Egypt statue’s fate in limbo as UK export ban lapses
Cairo - Egypt has failed to raise enough money to buy back an ancient statue from a museum in England before a British government ban was due to expire stopping the artefact being shipped abroad to an anonymous buyer who paid nearly $24 million for it in July 2014.
The future of the 4,000-year-old statue — an exceptionally rare work depicting the royal scribe Sekhemka and his wife Sitmerit — has been in question since Northampton Borough Council sold it at auction.
A temporary export ban imposed by the British Department of Culture, Media and Sport (DCMS) prevented the delivery of the artefact, but the ban expired on August 28th. The buyer is now free to apply for an export licence for the work.
The Save Sekhemka group, which is lobbying for repatriation of the statue, called the sale a crime against humanity and a violation of international law.
“The authorities in charge of Northampton Museum have blocked the pharaonic civilisation from the eyes of the world by selling the statue,” the group said, calling on international organisations to prevent the statue being passed into the hands of a private collector.
Egyptian Antiquities Minister Mamdouh al-Damati launched a campaign on August 22nd to collect funds to acquire the statue. But according to Ali Ahmed, the head of the ministry’s department that works on recovering pieces smuggled out of Egypt, the money has not been raised.
“We are coordinating with the Foreign Ministry to stop the sale of the statue,” Ahmed said. “Our ministry has been fighting the sale of this sculpture since 2012.”
The British DCMS had previously said its export ban could be extended if “a serious intention to raise funds to purchase the statue is made before 28 August”. But asked whether the ban had indeed been extended, a spokeswoman for the department would only say a decision would be announced in due course.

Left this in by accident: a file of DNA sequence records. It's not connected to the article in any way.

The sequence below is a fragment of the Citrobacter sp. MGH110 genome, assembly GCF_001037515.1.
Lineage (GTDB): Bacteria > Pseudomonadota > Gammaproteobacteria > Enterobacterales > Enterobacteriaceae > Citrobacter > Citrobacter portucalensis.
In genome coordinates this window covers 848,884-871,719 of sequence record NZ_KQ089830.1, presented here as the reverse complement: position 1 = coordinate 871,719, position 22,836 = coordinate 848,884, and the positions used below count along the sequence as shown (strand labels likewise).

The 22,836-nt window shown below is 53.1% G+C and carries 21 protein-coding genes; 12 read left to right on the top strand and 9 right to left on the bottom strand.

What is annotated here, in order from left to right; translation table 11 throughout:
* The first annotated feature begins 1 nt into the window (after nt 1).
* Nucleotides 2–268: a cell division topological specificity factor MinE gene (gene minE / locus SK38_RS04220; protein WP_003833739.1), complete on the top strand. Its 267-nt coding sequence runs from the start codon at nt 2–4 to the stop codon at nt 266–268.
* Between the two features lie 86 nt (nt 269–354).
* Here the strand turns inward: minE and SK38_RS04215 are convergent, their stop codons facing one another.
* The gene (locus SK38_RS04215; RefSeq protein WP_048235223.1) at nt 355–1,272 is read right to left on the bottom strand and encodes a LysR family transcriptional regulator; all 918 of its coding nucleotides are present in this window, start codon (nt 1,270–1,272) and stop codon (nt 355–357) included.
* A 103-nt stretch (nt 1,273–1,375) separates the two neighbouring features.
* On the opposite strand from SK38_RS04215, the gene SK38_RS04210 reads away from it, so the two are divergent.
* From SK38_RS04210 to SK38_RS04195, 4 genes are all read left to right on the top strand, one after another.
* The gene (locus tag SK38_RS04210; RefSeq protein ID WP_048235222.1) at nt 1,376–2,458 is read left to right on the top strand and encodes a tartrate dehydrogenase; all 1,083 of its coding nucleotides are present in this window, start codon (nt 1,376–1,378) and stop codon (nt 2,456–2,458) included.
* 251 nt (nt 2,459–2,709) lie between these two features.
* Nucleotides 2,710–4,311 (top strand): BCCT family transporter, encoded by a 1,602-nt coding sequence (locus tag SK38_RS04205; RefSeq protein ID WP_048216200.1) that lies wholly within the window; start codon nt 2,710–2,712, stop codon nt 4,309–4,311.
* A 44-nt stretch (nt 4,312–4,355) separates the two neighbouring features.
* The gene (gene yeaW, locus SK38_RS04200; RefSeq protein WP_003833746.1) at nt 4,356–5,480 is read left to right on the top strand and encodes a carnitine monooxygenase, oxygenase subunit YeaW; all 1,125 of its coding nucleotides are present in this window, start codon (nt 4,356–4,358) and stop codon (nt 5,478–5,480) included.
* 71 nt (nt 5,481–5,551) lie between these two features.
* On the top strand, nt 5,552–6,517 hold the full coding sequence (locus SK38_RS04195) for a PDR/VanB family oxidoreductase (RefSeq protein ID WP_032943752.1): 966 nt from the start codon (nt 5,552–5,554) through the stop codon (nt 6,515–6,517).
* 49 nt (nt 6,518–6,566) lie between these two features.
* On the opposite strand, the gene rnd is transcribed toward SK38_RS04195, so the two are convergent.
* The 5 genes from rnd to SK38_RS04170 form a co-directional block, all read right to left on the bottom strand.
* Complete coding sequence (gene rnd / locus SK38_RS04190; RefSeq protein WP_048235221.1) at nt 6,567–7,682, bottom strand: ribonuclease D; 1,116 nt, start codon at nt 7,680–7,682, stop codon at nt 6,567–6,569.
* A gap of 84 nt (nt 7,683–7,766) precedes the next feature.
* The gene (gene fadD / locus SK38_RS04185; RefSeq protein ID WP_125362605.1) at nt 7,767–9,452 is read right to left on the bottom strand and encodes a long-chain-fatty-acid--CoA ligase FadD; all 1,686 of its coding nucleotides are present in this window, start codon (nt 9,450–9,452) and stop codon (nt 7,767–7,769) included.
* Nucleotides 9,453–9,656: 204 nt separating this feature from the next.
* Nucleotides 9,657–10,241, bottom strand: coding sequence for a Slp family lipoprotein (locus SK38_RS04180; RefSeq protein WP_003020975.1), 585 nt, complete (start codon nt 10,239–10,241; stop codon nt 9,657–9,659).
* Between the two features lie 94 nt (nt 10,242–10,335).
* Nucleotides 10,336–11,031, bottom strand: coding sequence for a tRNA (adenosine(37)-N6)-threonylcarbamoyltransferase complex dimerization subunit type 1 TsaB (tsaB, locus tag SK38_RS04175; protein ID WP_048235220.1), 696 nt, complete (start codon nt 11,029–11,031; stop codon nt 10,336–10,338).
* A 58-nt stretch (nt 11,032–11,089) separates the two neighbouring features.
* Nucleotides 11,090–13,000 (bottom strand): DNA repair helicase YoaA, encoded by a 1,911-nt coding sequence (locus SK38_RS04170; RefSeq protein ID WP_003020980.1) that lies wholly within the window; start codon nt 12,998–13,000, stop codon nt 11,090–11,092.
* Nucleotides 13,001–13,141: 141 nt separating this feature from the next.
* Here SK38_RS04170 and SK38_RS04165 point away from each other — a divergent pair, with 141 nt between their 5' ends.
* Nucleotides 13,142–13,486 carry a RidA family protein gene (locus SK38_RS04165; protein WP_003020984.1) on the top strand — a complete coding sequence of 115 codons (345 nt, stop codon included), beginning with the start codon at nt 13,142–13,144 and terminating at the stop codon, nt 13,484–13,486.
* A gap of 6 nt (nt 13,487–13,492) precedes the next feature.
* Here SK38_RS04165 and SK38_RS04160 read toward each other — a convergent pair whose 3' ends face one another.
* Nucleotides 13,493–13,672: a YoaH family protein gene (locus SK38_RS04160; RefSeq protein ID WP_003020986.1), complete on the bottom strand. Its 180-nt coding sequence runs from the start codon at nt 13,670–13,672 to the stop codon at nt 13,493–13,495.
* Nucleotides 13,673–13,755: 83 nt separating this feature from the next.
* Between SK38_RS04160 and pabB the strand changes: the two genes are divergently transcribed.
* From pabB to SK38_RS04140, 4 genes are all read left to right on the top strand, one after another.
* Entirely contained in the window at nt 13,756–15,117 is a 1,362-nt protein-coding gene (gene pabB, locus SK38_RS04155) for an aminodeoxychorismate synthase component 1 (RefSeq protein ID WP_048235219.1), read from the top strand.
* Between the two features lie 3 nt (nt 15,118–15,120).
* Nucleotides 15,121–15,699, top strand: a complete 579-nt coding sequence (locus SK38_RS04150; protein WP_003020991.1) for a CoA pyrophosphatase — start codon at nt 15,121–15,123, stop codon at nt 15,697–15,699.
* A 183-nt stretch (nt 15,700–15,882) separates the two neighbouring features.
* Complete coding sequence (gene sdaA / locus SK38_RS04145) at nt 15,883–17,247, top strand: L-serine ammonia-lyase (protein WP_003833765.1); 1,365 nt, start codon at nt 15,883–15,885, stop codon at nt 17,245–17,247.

The statue depicts Sekhemka sitting in a traditional scribal pose and holding on his knees a partially unrolled papyrus, listing various offerings. He is named in an inscription as “Inspector of Scribes in the House of Largesse, one revered before the Great God”. Sekhemka’s wife, Sitmerit, is shown sitting at his feet.
The statue arrived in the United Kingdom in 1850 after Spencer Compton, the second marquess of Northampton, found it in Egypt. It was later donated by his family to the Northampton Museum in about 1870.
Northampton Borough Council sold the statue to fund an extension to the museum, but Arts Council England ruled the sale breached standards on how museums manage their collections and made it ineligible for a range of arts grants and funding.
The Museums Association, the Art Fund and the International Council of Museums, as well as many Northampton residents also opposed the sale. British and Egyptian campaigners have asked British Prime Minister David Cameron to stop the sale of the artefact.
At the time the statue was taken from out of Egypt, the country did not have laws banning the sale of artefacts. Wealthy Egyptians and foreign residents collected artefacts and even exchanged them as gifts.
Northampton Borough Council decided to sell the statue in 2012. Ahmed said his ministry tried to stop the sale, but was told the auction would go ahead because the museum had received the statue before Egypt had laws on the protection of antiquities.
The furore over the sale of the statue underscores one of Egypt’s most serious challenges: the ability of the country to protect its remaining artefacts.
Ahmed noted there has been a “noticeable surge in the smuggling of ancient artefacts” out of Egypt since the January 2011 revolution which as well as ending the 30-year rule of Hosni Mubarak, led to the collapse of Egypt’s security system.
In the years since the revolution, some of Egypt’s museums — especially in southern Egypt — have been looted, Ahmed said, noting, however, that in 2014, the ministry managed to return some 717 artefacts that had been smuggled out of the country.
Nevertheless, the lack of artefact registration continues to be a major problem preventing Egypt from protecting its heritage, according to Tarek Sayed Tawfik, the head of Cairo’s Central Egyptian Museum.
“This means that the government cannot protect the artefacts alone. Ordinary Egyptians must cooperate with the government to help it do this [by returning artefacts in their possession],” said Tawfik.
Before 1983, artefact exploration and sales were not banned in Egypt. Some Egyptians kept statues and relics dating back thousands of years at their homes, which might explain how Sekhemka was taken from Egypt in the 19th century.
Adel Emam, an independent antiquities expert, called for filing a lawsuit in British courts against the Northampton Museum.
“The museum has the right to exhibit the statue but not to sell it,” Emam said. “If it really is short of cash, it can sell some of the expensive paintings it has.”